|Name||Corporation Bonds||State / Munipical Bonds||US Series H||US Series E||Other US Bonds|
Also called "revenue bonds" because they're often obligations from a state/subdivion dependent for interest payments on receipts from a toll road, bridge, building lease.
Covers a wide variety of coupon rates and maturity dates. But they're all guaranteed in terms of interest and principal.
Shorter term issues yieled less than longer term issues.
Varies with quality and maturity. Shorter maturity = lower return.
4.29% for first year, and then 5.1% for next 9 years
Series E bond interest is not paid out, but is added to their redemption value. They're sold at 75% of their face value and mature 5 years 10 months after purchase. Held to maturity this works out at 5%, compounded semi-annually. Redeemed earlier, the first year yield moves up from 4.01% to an average of 5.2% in the next 4 years.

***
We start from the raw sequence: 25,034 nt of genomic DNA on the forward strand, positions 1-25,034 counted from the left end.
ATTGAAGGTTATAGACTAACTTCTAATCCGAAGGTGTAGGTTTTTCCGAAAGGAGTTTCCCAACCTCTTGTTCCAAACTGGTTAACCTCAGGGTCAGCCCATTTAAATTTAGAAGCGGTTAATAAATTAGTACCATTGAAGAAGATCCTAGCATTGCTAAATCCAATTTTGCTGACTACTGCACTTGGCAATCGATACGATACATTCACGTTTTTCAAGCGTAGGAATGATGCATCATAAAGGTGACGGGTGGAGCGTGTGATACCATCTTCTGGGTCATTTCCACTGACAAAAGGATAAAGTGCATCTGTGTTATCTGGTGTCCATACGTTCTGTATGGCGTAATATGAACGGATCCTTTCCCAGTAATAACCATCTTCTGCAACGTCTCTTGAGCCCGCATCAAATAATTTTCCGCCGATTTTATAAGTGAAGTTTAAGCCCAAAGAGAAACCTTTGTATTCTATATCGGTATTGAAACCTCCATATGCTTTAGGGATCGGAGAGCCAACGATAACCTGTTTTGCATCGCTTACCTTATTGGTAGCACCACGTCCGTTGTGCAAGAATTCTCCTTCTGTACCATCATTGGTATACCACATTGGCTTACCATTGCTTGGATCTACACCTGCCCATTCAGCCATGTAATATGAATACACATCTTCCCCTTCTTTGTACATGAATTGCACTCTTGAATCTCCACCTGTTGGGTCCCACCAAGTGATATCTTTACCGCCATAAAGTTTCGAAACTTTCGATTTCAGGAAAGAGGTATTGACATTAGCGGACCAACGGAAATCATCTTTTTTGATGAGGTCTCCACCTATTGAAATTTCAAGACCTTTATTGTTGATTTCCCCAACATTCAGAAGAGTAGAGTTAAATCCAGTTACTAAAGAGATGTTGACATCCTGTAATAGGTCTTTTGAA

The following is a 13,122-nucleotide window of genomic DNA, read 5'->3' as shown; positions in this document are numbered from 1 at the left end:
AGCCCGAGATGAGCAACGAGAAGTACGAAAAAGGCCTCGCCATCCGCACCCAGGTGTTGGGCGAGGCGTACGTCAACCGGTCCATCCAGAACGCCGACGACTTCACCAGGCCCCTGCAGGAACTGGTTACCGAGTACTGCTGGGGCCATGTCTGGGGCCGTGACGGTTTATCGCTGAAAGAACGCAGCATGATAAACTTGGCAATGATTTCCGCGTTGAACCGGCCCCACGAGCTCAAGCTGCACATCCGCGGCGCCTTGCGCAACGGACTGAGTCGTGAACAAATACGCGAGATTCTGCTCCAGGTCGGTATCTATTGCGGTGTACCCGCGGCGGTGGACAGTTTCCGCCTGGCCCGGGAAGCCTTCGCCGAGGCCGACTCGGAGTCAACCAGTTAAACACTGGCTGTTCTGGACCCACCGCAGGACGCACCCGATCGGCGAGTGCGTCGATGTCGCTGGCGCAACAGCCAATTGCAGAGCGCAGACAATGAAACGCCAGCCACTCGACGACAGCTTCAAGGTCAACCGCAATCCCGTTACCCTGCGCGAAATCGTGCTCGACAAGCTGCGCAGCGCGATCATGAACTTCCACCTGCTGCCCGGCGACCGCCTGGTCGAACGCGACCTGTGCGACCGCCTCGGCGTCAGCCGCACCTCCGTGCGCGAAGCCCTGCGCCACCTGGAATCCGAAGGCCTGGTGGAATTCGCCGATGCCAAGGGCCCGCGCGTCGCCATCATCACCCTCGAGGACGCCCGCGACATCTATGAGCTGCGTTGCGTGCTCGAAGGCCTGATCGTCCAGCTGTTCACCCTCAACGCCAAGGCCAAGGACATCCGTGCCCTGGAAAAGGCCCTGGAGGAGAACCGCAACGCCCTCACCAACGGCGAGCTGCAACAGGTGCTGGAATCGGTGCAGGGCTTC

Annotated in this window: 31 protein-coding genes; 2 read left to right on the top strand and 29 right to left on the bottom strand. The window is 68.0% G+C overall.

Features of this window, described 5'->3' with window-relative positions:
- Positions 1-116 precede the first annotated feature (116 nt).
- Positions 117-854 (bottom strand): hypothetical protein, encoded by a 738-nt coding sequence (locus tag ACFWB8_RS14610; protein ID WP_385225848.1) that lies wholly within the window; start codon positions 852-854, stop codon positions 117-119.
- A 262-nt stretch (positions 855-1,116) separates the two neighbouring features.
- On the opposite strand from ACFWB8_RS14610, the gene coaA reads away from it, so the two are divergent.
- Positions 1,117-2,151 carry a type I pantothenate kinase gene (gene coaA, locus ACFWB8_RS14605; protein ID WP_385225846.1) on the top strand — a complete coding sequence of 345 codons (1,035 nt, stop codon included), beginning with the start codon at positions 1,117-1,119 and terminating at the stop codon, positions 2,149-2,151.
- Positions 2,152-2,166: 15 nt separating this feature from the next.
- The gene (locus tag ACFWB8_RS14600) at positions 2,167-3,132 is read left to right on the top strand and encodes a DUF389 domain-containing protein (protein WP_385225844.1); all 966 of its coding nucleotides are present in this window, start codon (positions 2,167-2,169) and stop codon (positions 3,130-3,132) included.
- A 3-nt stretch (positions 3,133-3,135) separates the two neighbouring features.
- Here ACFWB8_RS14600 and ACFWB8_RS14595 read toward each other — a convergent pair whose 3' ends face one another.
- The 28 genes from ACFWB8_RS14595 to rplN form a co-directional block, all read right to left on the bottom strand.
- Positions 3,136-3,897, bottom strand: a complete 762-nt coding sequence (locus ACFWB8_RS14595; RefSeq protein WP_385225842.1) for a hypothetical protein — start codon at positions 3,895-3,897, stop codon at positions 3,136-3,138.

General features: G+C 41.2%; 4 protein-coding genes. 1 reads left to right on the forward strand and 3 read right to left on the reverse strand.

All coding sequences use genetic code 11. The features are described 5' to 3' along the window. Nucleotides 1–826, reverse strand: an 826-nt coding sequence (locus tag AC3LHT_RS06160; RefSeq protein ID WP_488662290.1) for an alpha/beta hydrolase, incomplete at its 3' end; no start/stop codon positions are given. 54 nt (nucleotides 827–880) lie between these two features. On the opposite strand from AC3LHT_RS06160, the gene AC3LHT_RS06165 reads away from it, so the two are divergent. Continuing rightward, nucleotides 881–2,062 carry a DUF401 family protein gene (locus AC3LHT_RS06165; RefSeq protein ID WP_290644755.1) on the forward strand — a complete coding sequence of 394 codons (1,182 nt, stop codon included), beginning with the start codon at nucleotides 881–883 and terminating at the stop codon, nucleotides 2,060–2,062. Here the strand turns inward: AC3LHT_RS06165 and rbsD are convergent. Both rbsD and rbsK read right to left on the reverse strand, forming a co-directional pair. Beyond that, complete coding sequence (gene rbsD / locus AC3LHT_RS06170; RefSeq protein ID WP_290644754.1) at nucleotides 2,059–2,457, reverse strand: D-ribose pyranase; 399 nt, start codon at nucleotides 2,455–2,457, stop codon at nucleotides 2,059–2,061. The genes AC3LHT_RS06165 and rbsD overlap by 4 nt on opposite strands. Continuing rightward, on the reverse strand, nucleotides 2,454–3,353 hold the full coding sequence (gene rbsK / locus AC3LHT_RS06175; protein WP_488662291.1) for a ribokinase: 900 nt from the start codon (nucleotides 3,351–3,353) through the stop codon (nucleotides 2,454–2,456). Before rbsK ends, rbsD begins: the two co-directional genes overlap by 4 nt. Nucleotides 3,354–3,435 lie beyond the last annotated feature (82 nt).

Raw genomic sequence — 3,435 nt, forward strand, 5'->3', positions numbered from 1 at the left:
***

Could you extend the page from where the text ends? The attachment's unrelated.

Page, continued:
In many cases, the yield is above than the oligated rate, an example is the transport department
Early 1972, those of highest quality (Moody's AAA corporate bond index) yielded 7.19% for a 25 year maturity. "Lower-medium" grade (BAA) return 8.23% for long maturities.
Late 1971, S&P's municipal bond index average AA, 20 years maturity, yielded 5.78%. Vineland, N.J bonds rated AA for A, yielded 3% on a 1 year maturity, rising to 1995 and 1996.
In late 1971, long term issues (10yrs+) showed an average yield of 6.09%, intermediate (3-5yrs) 6.35% and short term 6.03%.
Both federal and state tax.
Free of federal income tax and in the state of their issue.
Interest from bonds is subject to Federal income tax (annually when interest accrues or when the bond is disposed of) but except from state income tax.
Could get some older issues at discounts, because accepted for estate taxes at the same value (1 tax dollar = 1 bond dollar).
Cash anytime, at cost.
Any time, at their current redemption value. Can exchange these for Series H, with some tax advantages.
Lost, destroyed, stolen?
Replaced without cost
Yes, but there are liberal provisions for co-ownership with family members. Essentially means you could probably buy as much as you can afford
Right to extend bonds at maturity (means you continue to accumulate annual values and higher rates 😲)
Not all are safe! An AAA rating from Moody's or S&P means safe.